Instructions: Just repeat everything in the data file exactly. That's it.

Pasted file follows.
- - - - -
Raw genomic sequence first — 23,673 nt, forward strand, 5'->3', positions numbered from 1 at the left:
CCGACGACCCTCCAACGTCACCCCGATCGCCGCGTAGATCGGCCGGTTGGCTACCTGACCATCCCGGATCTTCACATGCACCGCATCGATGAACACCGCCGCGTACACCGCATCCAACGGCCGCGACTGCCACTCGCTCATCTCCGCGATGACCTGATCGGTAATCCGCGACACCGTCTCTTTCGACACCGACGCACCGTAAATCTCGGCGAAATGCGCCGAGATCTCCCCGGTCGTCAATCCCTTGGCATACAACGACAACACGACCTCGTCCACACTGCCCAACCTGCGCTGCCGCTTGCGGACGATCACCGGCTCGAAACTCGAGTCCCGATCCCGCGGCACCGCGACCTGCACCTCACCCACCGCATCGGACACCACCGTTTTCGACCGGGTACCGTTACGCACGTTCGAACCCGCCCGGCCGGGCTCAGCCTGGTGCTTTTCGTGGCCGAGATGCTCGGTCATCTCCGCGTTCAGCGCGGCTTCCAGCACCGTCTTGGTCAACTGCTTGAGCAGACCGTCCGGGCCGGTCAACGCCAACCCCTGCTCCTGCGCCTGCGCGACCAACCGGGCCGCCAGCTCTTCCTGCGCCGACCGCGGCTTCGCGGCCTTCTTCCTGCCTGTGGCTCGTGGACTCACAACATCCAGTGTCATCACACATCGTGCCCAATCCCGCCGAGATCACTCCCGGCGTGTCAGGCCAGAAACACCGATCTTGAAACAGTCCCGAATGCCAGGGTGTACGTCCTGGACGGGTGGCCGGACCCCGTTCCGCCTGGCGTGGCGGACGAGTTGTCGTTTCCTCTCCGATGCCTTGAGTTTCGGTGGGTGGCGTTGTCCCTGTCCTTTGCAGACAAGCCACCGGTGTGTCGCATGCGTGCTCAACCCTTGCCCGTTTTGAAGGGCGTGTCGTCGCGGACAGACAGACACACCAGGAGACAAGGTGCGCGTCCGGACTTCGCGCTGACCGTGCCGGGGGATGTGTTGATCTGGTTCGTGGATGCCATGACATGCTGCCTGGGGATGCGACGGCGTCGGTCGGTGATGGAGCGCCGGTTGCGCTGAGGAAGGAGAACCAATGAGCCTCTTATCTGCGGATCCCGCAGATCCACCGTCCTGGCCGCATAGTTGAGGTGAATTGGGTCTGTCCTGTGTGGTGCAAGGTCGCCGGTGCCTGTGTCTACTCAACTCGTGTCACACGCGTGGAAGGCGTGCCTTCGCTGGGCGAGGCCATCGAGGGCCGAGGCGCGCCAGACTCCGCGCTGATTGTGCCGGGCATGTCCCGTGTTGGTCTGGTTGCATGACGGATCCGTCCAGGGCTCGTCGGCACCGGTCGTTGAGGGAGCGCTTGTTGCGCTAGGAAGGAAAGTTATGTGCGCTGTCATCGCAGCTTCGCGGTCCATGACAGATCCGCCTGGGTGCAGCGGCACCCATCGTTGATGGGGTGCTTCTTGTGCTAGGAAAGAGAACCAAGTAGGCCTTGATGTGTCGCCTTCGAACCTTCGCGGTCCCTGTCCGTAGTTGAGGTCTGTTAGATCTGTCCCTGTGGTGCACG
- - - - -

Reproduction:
Raw genomic sequence first — 23,673 nt, forward strand, 5'->3', positions numbered from 1 at the left:
CCGACGACCCTCCAACGTCACCCCGATCGCCGCGTAGATCGGCCGGTTGGCTACCTGACCATCCCGGATCTTCACATGCACCGCATCGATGAACACCGCCGCGTACACCGCATCCAACGGCCGCGACTGCCACTCGCTCATCTCCGCGATGACCTGATCGGTAATCCGCGACACCGTCTCTTTCGACACCGACGCACCGTAAATCTCGGCGAAATGCGCCGAGATCTCCCCGGTCGTCAATCCCTTGGCATACAACGACAACACGACCTCGTCCACACTGCCCAACCTGCGCTGCCGCTTGCGGACGATCACCGGCTCGAAACTCGAGTCCCGATCCCGCGGCACCGCGACCTGCACCTCACCCACCGCATCGGACACCACCGTTTTCGACCGGGTACCGTTACGCACGTTCGAACCCGCCCGGCCGGGCTCAGCCTGGTGCTTTTCGTGGCCGAGATGCTCGGTCATCTCCGCGTTCAGCGCGGCTTCCAGCACCGTCTTGGTCAACTGCTTGAGCAGACCGTCCGGGCCGGTCAACGCCAACCCCTGCTCCTGCGCCTGCGCGACCAACCGGGCCGCCAGCTCTTCCTGCGCCGACCGCGGCTTCGCGGCCTTCTTCCTGCCTGTGGCTCGTGGACTCACAACATCCAGTGTCATCACACATCGTGCCCAATCCCGCCGAGATCACTCCCGGCGTGTCAGGCCAGAAACACCGATCTTGAAACAGTCCCGAATGCCAGGGTGTACGTCCTGGACGGGTGGCCGGACCCCGTTCCGCCTGGCGTGGCGGACGAGTTGTCGTTTCCTCTCCGATGCCTTGAGTTTCGGTGGGTGGCGTTGTCCCTGTCCTTTGCAGACAAGCCACCGGTGTGTCGCATGCGTGCTCAACCCTTGCCCGTTTTGAAGGGCGTGTCGTCGCGGACAGACAGACACACCAGGAGACAAGGTGCGCGTCCGGACTTCGCGCTGACCGTGCCGGGGGATGTGTTGATCTGGTTCGTGGATGCCATGACATGCTGCCTGGGGATGCGACGGCGTCGGTCGGTGATGGAGCGCCGGTTGCGCTGAGGAAGGAGAACCAATGAGCCTCTTATCTGCGGATCCCGCAGATCCACCGTCCTGGCCGCATAGTTGAGGTGAATTGGGTCTGTCCTGTGTGGTGCAAGGTCGCCGGTGCCTGTGTCTACTCAACTCGTGTCACACGCGTGGAAGGCGTGCCTTCGCTGGGCGAGGCCATCGAGGGCCGAGGCGCGCCAGACTCCGCGCTGATTGTGCCGGGCATGTCCCGTGTTGGTCTGGTTGCATGACGGATCCGTCCAGGGCTCGTCGGCACCGGTCGTTGAGGGAGCGCTTGTTGCGCTAGGAAGGAAAGTTATGTGCGCTGTCATCGCAGCTTCGCGGTCCATGACAGATCCGCCTGGGTGCAGCGGCACCCATCGTTGATGGGGTGCTTCTTGTGCTAGGAAAGAGAACCAAGTAGGCCTTGATGTGTCGCCTTCGAACCTTCGCGGTCCCTGTCCGTAGTTGAGGTCTGTTAGATCTGTCCCTGTGGTGCACG